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Arthur Dooley

Articles on 'Liverpool Picturebook pay tribute to musicians, entertainers and other famous people like Kitty Wilkinson and Father James Nugent. But there are a whole host of Liverpool born people worthy of a place on the site, In this article we talk about a 'true scouser' and major Liverpool talent, the sculptor Arthur Dooley.

Arthur Dooley was born on 17 January he was a British artist and sculptor. Born Arthur John Patrick Dooley in Liverpool, He served in the Irish Guards for nine years, he was also a welder at Cammell Laird shipyard in Birkenhead, and worked at the Dunlop factory in Speke. He went from moulding tyres to sculpting art at St. Martin's School of Art, London, (later incorporated into Central Saint Martins College of Art & Design) becoming a student there in 1953, he had his first exhibition at the Gallery of the same name in 1962.

Arthur had an office and gallery space at Liverpool Exhaust Supplies from where he made and sold his work. His medium was usually scrap metal or bronze. He sculpted mainly religious works including the Risen Christ in the Liverpool Metropolitan Cathedral, Redemption (a collaborative work with Ann McTavish) in Liverpool's Anglican Cathedral, and The Resurrection of Christ at Princes Park Methodist Church in Toxteth and a Madonna and Child at St Faith's Church in Crosby.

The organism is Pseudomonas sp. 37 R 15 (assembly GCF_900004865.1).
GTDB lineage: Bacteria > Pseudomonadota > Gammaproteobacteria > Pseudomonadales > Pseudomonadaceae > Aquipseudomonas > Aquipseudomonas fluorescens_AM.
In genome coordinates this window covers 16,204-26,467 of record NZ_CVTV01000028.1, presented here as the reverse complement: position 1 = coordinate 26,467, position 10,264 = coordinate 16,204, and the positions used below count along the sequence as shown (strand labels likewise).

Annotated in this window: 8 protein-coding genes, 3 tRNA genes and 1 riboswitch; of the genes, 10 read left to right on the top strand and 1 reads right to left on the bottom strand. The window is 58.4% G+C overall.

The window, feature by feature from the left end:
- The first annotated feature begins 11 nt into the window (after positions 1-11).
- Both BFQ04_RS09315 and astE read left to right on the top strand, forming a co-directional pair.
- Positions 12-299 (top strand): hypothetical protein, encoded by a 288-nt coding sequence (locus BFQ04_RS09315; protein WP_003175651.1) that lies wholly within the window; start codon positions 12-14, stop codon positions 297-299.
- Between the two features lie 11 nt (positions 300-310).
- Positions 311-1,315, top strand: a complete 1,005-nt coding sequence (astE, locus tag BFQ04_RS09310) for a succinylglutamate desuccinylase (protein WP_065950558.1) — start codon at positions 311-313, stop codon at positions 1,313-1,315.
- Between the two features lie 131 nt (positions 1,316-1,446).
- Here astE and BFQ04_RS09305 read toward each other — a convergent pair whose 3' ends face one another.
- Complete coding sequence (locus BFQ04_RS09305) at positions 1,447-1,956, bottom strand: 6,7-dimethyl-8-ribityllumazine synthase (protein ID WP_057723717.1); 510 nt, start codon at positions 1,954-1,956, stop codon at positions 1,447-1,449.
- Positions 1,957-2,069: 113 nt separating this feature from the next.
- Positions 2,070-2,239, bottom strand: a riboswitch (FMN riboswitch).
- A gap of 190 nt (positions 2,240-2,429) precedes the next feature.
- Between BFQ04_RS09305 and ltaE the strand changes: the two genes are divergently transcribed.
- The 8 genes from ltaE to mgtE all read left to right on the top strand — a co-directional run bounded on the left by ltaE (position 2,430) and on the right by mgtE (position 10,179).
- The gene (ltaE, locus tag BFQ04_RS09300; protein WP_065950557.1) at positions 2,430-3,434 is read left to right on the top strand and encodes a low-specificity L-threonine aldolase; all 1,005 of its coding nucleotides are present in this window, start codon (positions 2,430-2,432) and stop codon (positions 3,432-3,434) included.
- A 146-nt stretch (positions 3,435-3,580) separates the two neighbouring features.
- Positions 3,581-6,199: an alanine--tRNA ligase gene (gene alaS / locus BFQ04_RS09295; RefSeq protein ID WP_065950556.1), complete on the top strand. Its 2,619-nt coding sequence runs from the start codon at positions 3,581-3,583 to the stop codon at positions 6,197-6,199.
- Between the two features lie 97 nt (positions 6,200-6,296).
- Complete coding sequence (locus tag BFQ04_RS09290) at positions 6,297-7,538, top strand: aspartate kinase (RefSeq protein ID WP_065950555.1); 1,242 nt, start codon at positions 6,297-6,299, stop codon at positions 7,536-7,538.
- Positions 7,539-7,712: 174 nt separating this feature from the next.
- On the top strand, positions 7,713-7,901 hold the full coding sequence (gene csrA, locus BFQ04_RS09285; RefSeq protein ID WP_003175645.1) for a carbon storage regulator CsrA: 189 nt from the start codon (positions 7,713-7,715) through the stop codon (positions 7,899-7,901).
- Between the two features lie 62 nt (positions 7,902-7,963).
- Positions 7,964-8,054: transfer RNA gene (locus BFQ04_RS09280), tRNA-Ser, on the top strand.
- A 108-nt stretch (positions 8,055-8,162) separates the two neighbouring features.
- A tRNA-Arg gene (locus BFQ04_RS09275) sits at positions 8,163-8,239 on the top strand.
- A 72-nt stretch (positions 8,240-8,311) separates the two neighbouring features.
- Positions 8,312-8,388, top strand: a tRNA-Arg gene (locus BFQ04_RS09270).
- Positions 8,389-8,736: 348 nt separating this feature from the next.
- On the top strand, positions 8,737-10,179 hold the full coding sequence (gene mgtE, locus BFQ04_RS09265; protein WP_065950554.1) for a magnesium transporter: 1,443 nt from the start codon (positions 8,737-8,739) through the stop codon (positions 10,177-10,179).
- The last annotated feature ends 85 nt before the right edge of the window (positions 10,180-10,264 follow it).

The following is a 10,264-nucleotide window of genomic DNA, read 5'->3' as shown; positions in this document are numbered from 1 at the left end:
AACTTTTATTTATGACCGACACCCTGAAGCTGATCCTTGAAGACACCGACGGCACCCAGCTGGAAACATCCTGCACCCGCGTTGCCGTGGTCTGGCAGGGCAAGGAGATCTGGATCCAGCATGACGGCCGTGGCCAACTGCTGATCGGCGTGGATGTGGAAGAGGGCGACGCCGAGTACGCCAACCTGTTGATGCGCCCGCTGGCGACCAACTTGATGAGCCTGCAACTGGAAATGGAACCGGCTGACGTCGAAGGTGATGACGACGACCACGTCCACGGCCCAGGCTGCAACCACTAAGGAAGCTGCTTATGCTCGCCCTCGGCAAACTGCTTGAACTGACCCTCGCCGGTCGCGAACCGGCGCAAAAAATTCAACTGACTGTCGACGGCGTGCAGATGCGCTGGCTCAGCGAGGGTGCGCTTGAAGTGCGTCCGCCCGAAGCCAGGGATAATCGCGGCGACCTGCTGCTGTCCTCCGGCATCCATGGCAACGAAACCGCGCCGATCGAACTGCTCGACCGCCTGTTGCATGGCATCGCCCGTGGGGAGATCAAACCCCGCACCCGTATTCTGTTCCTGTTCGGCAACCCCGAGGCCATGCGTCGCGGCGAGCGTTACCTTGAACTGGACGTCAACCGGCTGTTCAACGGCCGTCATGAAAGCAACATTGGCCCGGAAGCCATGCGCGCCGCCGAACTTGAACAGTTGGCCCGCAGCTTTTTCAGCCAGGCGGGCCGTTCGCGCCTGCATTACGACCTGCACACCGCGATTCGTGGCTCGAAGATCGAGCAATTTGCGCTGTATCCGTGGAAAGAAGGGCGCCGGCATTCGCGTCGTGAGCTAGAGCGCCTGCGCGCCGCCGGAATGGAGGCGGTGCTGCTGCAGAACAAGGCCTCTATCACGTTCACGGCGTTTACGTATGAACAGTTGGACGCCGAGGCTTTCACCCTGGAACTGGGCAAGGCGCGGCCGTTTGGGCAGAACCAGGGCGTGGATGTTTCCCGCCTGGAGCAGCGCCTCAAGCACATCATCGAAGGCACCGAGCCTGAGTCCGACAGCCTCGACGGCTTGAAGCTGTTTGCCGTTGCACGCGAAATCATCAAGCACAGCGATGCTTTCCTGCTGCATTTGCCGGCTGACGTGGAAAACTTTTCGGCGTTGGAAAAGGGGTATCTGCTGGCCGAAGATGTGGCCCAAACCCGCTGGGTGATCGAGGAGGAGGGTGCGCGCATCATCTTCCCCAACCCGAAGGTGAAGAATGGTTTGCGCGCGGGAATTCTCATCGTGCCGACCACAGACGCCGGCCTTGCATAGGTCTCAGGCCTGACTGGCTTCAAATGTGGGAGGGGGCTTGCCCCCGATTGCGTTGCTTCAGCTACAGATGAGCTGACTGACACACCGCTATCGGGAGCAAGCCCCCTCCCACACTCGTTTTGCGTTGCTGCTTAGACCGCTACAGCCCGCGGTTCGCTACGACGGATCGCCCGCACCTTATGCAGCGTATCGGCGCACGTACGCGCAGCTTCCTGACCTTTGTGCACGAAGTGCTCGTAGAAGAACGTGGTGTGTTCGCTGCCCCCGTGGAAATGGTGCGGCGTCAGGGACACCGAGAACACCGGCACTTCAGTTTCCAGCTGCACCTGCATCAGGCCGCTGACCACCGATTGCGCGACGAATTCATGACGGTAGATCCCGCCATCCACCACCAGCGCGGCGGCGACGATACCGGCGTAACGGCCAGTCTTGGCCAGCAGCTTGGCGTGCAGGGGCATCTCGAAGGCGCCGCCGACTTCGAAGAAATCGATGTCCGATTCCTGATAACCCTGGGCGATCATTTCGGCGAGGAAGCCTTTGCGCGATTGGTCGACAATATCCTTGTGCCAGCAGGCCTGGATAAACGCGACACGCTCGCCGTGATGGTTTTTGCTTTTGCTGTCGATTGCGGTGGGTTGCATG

Stations of the Cross in St Mary's
 RC Church, Leyland

He also produced a tribute to The Beatles in Mathew Street, Liverpool, depicting The Madonna and The Beatles with the tribute "Four lads who shook the world". Other notable works are the fifteen Stations of the Cross in St Mary's RC Church, Leyland, and a sculpture entitled 'Splitting the Atom' (depicting the creation of the atomic bomb) at Daresbury Laboratory, Cheshire. Arthur who once described himself as an anarchist was a union supporter and  In honour of a famous union dispute he made "The Fisher Bendix Tree “which was composed in some part of old radiators. This was purchased by Oldham Art Gallery but was never displayed. He supported the workers takeover of the Fisher Bendix plant and also was an active campaigner for the revival of Liverpool South Docks.

Long before Capital of Culture, Arthur Dooley had realised the potential of art, sculpture and painting as a means of perpetuating the fame Liverpool had inherited from its music connections. Arthur appeared in TV chat shows in the 1960s and early 1970s and on the 4th February 1970 he was the subject of `This is your life’ famously commenting when confronted by Eamonn Andrews and his red book “ Yer kiddin’”.

He took this fame in his stride and was once quoted as saying, “Everyone has got eyes and hands and a sense of touch, which is why I will always say that anyone can be an artist”.

Arthur dooley on 'This is Your Life

click above to watch the video

Arthur died on January 7th 1994, and his life is celebrated in ‘Arthur Dooley Resurrected’, which was unveiled at Liverpool Academy of Arts in 2008.

Arthur will never be forgotten by the people of Liverpool and his work remains for future generations to admire, he was indeed a ‘True Scouser’.

The Florrie in Liverpool celebrated Dooley Day on 17th January 2019 with a very special exhibition celebrating the sculptor on what would have been his 90th birthday. 


By Robert F Edwards
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